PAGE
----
Law360 (March 22, 2021, 7:29 PM EDT) -- A California federal judge has ordered U.S. Immigration and Customs Enforcement to explain how a vulnerable detainee at its Adelanto detention center died of COVID-19 shortly after being sent to a hospital, saying the agency appeared to hide his condition by saying the man was "released."
Martin Vargas Arellano died on March 8 from complications of COVID-19, according to a death notice referenced by U.S. District Judge Terry J. Hatter Jr. Arellano was a member of a certified class of detainees who filed a habeas petition last April claiming that ICE was not taking necessary precautions to protect Adelanto's 1,300 detainees from the novel coronavirus.
In an order issued Saturday, Judge Hatter, who has previously castigated ICE over its "callous disregard" for detainees' safety and its "straight up dishonesty" regarding its progress in reducing the number of detainees at Adelanto enough to allow them to keep six feet apart, once again laid into the agency, calling the facts surrounding Arellano's death "disturbing."
"Based on the notice of death, it appears that the government actively concealed the seriousness of Mr. Arellano's condition, and his subsequent death, from his counsel and the court by reporting that Mr. Arellano was released from detention on March 5, 2021," the judge said.
The death notice also appeared to indicate that ICE had failed to notify Arellano's family, lawyers or Judge Hatter as his illness progressed and when he died, the judge said.
ACLU of Southern California senior staff attorney Jessica Bansal, one of the lead attorneys for the Adelanto detainees, confirmed to Law360 that class counsel was informed only that Arellano had been released from detention — not that he had been released to a hospital.
"It is outrageous that ICE kept Martin Vargas [Arellano] detained throughout the pandemic despite his extreme vulnerability to COVID-19, only to 'release' him to the hospital three days before his death," Bansal told Law360 in a statement Monday. "ICE's lack of candor about the true nature of his release gravely exacerbated an already tragic situation."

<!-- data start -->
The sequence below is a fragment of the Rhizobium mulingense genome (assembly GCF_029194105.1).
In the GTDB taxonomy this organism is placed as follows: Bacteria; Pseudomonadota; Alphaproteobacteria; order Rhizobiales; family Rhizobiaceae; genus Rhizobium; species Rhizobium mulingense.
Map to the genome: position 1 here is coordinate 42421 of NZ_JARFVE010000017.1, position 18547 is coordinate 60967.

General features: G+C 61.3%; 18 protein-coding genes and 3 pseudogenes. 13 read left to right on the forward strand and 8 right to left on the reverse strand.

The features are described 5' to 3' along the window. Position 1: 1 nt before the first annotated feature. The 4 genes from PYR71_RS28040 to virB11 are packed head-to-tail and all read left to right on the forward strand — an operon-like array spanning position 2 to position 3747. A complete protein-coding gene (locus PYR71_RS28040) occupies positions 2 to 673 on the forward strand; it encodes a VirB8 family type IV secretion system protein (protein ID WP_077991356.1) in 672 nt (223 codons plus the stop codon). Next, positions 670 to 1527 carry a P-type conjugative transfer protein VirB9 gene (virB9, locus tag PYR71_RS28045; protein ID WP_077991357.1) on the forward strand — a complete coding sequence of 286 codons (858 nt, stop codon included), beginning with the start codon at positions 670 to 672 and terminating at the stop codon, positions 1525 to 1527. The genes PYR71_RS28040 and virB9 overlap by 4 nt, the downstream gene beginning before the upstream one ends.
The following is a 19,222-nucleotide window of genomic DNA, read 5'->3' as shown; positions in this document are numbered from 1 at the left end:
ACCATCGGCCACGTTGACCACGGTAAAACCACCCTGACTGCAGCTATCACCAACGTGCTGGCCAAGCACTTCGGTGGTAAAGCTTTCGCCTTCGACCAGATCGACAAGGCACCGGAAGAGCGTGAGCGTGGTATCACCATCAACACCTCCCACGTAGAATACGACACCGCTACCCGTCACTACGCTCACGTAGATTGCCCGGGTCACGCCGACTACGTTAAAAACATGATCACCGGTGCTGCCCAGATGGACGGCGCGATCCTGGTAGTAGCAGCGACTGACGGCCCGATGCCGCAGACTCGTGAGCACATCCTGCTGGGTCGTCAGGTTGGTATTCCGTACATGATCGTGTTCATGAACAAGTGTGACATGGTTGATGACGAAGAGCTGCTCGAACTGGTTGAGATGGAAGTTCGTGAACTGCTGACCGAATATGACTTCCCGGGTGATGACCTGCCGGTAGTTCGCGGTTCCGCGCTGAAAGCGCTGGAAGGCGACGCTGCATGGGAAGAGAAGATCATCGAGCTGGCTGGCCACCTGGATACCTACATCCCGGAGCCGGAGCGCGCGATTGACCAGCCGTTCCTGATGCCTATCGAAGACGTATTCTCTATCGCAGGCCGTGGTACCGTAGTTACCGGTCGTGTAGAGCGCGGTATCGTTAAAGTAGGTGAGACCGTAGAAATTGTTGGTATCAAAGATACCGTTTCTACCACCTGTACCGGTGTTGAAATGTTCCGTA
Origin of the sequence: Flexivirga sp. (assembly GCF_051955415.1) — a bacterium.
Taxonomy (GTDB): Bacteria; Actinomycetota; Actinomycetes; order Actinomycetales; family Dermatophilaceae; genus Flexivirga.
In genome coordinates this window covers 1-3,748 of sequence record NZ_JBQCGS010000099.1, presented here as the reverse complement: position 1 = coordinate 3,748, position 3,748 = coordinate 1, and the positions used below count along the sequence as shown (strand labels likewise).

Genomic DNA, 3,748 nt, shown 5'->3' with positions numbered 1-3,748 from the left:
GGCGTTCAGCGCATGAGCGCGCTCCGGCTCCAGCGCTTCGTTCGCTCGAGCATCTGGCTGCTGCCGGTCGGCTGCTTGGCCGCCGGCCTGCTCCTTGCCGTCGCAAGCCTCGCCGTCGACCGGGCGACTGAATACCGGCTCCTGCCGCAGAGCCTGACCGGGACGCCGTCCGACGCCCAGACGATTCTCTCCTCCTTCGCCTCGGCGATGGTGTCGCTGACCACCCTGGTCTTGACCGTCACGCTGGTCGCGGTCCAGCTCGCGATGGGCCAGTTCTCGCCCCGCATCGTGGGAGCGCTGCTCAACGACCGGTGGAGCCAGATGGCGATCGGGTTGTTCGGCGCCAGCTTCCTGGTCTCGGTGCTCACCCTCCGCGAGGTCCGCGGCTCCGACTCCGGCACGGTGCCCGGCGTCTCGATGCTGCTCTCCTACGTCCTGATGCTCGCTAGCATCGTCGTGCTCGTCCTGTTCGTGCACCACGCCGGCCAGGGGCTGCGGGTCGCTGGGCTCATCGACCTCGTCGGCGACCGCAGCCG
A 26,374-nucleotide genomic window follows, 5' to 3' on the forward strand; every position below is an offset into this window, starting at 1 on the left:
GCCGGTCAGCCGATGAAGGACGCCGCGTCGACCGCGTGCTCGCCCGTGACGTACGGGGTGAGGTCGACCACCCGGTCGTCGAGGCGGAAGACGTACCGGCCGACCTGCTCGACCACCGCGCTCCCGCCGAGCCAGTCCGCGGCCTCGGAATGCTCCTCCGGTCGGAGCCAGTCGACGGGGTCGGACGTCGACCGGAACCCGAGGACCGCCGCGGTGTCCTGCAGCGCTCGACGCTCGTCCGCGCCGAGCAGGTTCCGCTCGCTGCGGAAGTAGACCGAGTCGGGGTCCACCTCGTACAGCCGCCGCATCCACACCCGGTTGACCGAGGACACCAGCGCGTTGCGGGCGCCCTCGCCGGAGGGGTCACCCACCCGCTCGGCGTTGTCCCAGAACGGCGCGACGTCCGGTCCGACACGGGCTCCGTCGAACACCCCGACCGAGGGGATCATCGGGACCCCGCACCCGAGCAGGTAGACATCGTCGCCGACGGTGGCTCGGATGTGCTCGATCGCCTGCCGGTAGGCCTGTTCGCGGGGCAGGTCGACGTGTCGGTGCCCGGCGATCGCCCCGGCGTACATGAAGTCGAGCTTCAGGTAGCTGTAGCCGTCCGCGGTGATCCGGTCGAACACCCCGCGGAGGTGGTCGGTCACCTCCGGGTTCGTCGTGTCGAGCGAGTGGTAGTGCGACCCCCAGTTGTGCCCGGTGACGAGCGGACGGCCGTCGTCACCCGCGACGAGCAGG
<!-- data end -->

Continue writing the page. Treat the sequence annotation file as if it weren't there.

Judge Hatter ordered Arellano, who had diabetes, hypertension, Hepatitis C and schizophrenia, released to a transitional living center last April, but later stayed that order when that plan fell through, according to Bansal. A stay in the class action later delayed the court from ruling on an updated plan presented by Arellano's attorney.
"[His] attorney then repeatedly asked ICE to exercise its discretion to release Mr. Vargas, and they refused," Bansal said.
To clarify the circumstances of Arellano's death, Judge Hatter directed the government to describe in writing the progression of Arellano's sickness and the medical care he received by noon Tuesday.
The judge further directed the government to explain its actions and those of private prison contractor The GEO Group Inc., which owns and operates the Adelanto ICE Processing Center, relating to Arellano's sickness and death, including "the reporting of his 'release.'"
Judge Hatter also demanded a "detailed explanation as to why the government did not notify Mr. Arellano's family, attorneys, or the court as to the progression of his COVID-19-related illness, the significant deterioration of his health, or his death."
ICE and GEO Group declined to comment on the order.
The detainees are represented by Jessica Karp Bansal, Ahilan Arulanantham and Michelle (Minju) Cho of the ACLU Foundation of Southern California, and Samir Deger-Sen, William M. Friedman, Amanda Barnett and Jessie Cammack of Latham & Watkins LLP.
The government is represented by Victor M. Mercado-Santana and Jeffrey S. Robins of the U.S. Department of Justice's Civil Division, and Daniel A. Beck and Hillary Morgan Burrelle of the U.S. Attorney's Office for the Central District of California.
The case is Hernandez Roman et al. v. Wolf et al., case number 5:20-cv-00768, in the U.S. District Court for the Central District of California.
--Additional reporting by Dave Simpson and Alyssa Aquino. Editing by Adam LoBelia.
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